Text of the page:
by Chaire Lis, MD and Nina Capiro, MD

Nipple discharge is the third leading breast complaint after lumps and pain, with a prevalence of 5-10% in women. Nipple discharge can be categorized as follows: galactorrhea, discharge in pregnant women, purulent discharge, multiple pore discharge, and single or pauci-pore discharge. Galactorrhea is milky discharge in post-partum women, is usually bilateral and/or multiple pore. Discharge in pregnant women typically occurs in the second trimester of pregnancy, can be unilateral or bilateral, occasionally bloody. Purulent discharge is associated with infection. Multiple pore discharge can be yellow, green, or multicolored and is associated with galactophore duct ectasia, fibrocystic disease, or periductal mastitis. Single or pauci-pore discharge, is often spontaneous, serous or bloody and is associated with pathology. Characteristics of suspicious nipple discharge include unilateral/single pore, spontaneous, persistent, and clear, serous or bloody discharge. Any nipple discharge with an associated palpable abnormality or new nipple inversion should be considered suspicious.

Nipple discharge in women is usually due to benign pathologies including ductal ectasia in 6-59% of cases, and papillomas in 35-56% of cases. Papillomas resulting in nipple discharge are often excised, and surgical excision of papillomas with atypical features have an upgrade rate of malignancy on excision of 21-38%. Nipple discharge is associated with a 5-23% risk of malignancy in women, typically DCIS. Any discharge in a man is suspicious and associated with breast cancer in 25-57% of cases. Mammography and ultrasound should be used as first line imaging modalities in evaluating suspicious nipple discharge. MRI can be used if mammography and ultrasound are negative.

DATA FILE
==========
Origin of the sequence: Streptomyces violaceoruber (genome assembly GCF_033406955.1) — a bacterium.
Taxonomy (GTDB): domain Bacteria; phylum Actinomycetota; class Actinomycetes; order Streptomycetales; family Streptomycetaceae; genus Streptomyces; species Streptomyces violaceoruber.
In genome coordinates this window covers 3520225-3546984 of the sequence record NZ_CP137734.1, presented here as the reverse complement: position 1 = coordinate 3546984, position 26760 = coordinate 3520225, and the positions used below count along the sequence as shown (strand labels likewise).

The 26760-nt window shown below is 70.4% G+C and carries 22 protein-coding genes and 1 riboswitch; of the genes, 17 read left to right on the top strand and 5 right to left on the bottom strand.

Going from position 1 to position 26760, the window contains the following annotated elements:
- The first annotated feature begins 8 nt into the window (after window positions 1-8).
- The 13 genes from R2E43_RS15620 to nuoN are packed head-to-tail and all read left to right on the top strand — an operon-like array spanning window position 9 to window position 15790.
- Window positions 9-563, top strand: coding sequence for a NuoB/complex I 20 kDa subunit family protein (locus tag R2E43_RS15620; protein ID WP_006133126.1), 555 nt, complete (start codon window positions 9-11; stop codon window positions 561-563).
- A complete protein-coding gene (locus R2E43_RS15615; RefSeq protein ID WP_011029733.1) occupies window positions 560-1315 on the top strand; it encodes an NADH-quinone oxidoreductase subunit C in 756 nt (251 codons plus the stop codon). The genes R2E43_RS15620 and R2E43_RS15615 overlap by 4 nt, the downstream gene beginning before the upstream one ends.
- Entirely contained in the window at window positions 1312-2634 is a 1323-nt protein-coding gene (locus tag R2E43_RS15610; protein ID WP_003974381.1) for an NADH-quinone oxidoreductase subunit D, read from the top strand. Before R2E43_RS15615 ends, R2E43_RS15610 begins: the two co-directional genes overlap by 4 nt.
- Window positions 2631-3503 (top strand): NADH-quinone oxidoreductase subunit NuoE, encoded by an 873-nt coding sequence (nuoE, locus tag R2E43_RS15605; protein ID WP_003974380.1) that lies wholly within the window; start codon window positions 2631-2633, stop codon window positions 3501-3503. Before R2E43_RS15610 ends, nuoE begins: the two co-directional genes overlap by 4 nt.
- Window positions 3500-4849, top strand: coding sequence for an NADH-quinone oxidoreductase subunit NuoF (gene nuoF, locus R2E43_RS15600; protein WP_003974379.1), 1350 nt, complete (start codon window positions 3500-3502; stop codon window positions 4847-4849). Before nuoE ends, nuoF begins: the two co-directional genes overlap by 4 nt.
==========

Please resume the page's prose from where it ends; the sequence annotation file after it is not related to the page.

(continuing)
Mammography should always be used as the first line examination for evaluation of suspicious nipple discharge, however sensitivity is relatively low (20-25%). Low sensitivity of mammography is due to the fact that lesions are usually small, retroareolar, intraductal, and/or non-calcified. Specific attention should be paid to the retroareolar region with localized compression or magnification views. Possible mammographic findings include retroareolar eggshell calcifications (associated with papillomas), rod-like calcifications (associated with duct ectasia), and suspicious calcifications which may indicate underlying malignancy such as DCIS.

Ultrasound should always be obtained for evaluation of suspicious nipple discharge, and is relatively sensitive and specific when compared to mammography (56% and 75% respectively). Heated gel and warm ambient room temperature should be used to prevent nipple muscle contraction. Technical maneuvers include tilting the transducer to view the axis of the duct, with peripheral compression to improve visualization of the nipple and subareolar regions. Ductal ectasia, defined as a diameter >3mm, is one of the most common findings. Ductal ectasia which is peripheral, with irregular ductal margins, thickening of the wall, and hypoechoic adjacent tissues are suggestive of malignancy. Intraductal masses can also be visualized, and Doppler should be used to differentiate ductal secretions from intraductal nodules/masses.

MRI with contrast is very sensitive and with a high negative predictive value, however there is a high false positive rate. Non-mass enhancement is the most common finding in patients with suspicious nipple discharge. In a study which evaluated 47 patients with suspicious nipple discharge, 59% of malignant lesions demonstrated non-mass enhancement with segmental distribution. A focus of enhancement is also considered suspicious in these patients, as it may suggest a papilloma. High T1 signal intensity within ducts suggest proteinaceous/hemorrhagic debris.

Galactography or ductography had previously been considered the gold standard for evaluation of nipple discharge, however in recent years this modality is falling out of favor, as there are several disadvantages, such as difficulty with duct catheterization resulting in procedure failure, and procedural risks including contrast extravasation, iodinated contrast allergy, and mastitis. In addition, ductography cannot differentiate malignant from benign lesions. More recent studies show that MRI is much more sensitive than ductography (98% for MRI, versus 49% for ductography). Another advantage of MRI is that it evaluates more of the breast parenchyma, however this may also be considered a disadvantage as it results in a high false positive rate.


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